However, we cannot claim to know the ultimate truth as we only have the knowledge that a particular discourse has given us, varying over time and place. “Foucault insisted that the term ideology assumes that there is a truth, and that we should instead speak of ‘regimes of truth’ where one regime is no more correct than another” (Burr 2001 p82). In order to understand human behaviour we must first understand the discourse that dominated the time or place that behaviour occurred, tracing its origins and the foundations in which it came into power.
In modernity, humans have become subject to the power of medical definitions of normality and deviance. Foucault characterises the exercise of a discourse’s power as a form of surveillance, he concocted the idea of the gaze and describes the shift of dominance of religion to medicine in modernity and the emergence of the medical gaze. According to Foucauldian theorists, policing power of the medical gaze in modernity can be seen throughout modern life, they suggest that: “universally-experienced features and functions of human existence are, in modernity, appropriated and commandeered by medicine, defined… nd managed accordingly” (Jones 2003)
An individual first suffers from a physical symptom, visits the doctors and undergoes a physical examination, if ‘diagnosed’ as being abnormal the individual then becomes an in-patient at the hospital. As a hospital patient we then do as we are told, and a process of depersonalisation takes place, the patient experiences feelings of autonomy, agency and even dependency. The focus being mainly on the physical body rather than as an individual person with feelings, Foucault believes this then leads to a sense of alienation.
Similarly to Marxist theorists, Foucault links the rise of biomedicine in modernity to the needs of capitalism. A workforce is encouraged to look after oneself physically in order to guarantee bodily health, thus a healthy workforce. Foucault suggests that a dominant discourse maintains its power through a combination of external enforcing and interal self-policing and self-surveillance. Experts are in place such as doctors and police to enforce normality and punish deviance. However , as humans we constantly assess our behaviour in the social context we are in and amend it accordingly, often without any external influence.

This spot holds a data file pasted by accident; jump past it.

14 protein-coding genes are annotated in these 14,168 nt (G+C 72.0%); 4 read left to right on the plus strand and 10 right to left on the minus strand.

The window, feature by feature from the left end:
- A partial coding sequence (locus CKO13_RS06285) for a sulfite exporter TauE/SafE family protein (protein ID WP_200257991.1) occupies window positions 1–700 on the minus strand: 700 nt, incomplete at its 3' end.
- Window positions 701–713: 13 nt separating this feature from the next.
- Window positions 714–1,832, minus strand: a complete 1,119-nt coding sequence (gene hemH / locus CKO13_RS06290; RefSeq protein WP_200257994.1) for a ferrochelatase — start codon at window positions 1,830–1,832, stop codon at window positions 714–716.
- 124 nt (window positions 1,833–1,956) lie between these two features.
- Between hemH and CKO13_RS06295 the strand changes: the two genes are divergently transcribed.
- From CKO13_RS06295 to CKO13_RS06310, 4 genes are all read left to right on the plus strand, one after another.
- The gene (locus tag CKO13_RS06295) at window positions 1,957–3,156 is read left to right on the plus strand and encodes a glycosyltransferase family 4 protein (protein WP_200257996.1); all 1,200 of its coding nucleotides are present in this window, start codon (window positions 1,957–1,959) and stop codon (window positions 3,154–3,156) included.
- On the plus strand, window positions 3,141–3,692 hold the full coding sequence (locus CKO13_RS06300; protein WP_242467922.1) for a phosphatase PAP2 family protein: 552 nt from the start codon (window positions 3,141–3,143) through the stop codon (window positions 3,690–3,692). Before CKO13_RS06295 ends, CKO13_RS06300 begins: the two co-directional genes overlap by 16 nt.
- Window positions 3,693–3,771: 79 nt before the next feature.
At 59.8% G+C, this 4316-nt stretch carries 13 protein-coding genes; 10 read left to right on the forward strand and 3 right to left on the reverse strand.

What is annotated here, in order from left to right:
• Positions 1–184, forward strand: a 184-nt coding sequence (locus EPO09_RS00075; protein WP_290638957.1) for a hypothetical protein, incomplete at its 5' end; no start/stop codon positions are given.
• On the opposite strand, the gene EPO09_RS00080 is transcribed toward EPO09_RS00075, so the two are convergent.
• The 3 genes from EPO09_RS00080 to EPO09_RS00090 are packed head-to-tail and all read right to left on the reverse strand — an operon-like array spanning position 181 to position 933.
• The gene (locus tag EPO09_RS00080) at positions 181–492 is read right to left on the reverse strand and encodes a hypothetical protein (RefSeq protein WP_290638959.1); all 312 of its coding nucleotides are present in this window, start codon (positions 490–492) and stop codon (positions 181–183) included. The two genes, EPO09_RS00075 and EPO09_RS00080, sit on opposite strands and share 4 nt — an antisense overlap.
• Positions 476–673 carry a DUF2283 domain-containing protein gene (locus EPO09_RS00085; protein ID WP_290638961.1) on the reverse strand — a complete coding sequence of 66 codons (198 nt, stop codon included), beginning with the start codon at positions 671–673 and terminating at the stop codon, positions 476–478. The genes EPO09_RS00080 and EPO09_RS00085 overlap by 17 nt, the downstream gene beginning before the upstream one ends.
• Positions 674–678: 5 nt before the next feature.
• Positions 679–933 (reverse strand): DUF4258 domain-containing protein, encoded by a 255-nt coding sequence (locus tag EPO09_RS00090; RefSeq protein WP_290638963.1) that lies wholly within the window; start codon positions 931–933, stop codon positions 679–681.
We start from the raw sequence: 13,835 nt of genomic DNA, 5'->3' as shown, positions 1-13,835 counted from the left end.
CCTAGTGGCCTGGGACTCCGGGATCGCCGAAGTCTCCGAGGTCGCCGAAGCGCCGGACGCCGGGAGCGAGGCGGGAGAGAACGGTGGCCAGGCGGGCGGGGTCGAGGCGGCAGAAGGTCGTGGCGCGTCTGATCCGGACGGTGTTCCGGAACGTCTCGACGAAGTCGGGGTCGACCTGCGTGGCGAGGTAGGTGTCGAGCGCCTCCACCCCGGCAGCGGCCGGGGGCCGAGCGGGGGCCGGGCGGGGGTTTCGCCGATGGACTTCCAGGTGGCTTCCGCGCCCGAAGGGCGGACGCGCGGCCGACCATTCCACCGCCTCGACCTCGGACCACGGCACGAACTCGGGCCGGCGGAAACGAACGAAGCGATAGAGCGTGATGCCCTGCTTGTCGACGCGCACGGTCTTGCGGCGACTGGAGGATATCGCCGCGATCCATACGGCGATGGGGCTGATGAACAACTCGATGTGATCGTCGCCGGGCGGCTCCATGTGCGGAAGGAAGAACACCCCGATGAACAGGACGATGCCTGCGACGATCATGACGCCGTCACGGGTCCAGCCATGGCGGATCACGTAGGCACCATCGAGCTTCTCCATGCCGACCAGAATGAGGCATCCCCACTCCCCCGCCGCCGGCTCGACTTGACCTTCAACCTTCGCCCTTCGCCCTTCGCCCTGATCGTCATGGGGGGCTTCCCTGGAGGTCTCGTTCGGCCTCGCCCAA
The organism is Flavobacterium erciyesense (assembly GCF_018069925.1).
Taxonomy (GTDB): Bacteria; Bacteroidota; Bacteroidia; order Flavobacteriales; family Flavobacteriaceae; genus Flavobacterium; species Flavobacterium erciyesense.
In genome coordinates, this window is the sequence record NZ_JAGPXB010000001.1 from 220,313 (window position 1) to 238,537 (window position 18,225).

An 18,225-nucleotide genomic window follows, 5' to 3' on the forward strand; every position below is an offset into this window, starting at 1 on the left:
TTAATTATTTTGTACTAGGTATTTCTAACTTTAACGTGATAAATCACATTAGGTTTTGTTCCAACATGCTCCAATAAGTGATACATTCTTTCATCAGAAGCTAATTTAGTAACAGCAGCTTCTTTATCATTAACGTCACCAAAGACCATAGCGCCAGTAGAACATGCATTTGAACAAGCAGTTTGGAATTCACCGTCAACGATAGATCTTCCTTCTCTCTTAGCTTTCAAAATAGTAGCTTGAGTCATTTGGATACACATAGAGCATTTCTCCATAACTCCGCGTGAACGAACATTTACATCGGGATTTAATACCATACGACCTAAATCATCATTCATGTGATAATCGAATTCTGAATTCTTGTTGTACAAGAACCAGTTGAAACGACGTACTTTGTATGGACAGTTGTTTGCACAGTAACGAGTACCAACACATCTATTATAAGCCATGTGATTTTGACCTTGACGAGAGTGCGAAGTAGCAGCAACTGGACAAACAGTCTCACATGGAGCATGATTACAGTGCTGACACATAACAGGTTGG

Foucault himself used the analogy of the panoptian prison, describing self-surveillance as: “an inspecting gaze which each individual under its weight will end by exteriorising to the point that he is his own overseer, each individual thus exercising this surveillance over and against himself” (Jones 2003) Of course, there is opposition to all dominant discourses at any time, particularly in modern societies where alternative viewpoints can be well publicised and promoted until grown in strength. However, the power of medicine lies in the exclusive nature of medical discourse rather than its scientific basis.
The complex terminology and language used by medical profession excludes the majority of people. Bio-power, as defined by Foucault in terms of two interrelated forms of social control. Firstly the disciplinary model of power is used to describe the way bodies are regulated, trained and understood. Disciplinary power creates norms, which become accepted, and self-policed, instilled through institutions such as schools and prisons, operating at an individual level, as well as through society as a whole.
Secondly, working in conjunction with disciplinary power, is regulatory power, which officialises these norms through the creation of policy. More recent writers have adapted Foucault’s theories, for example, Johnson (1996) suggested that modern professions develop in conjunction with the state, a concept which Foucault called governmentality. Political agendas infiltrate medical practice and as a direct result medicine has increased power over the individual. The government’s encouragement of leading a healthy lifestyle is to decrease financial pressures on the NHS.
Preventative strategies are just a government tactic so that the medical discourse is not just treating illness anymore, it is a way of life. Surveillance medicine, for example, regular health checks at the doctors and an increase in public awareness and education in the damaging effects of alcohol and tobacco abuse. According to Foucauldians, new knowledge or discourses define modern life, these then influence the roles and behaviour of both men and women. There has been unprecedented increase in the power of medicine and the preoccupation with bodily health.
Medicine is historically a male dominated area, and therefore the discourse has been established with little feminine influence, it is difficult for women to both and understand and question the powers that are imposed on their bodies by medical profession. Foucauldian feminists have used the framework proposed by Foucault as a tool to analyse women with regard to health and illness. Jones (2003) suggests that the medical model acknowledges that male and female bodies have the same organic constitution irrespective of the society they live in.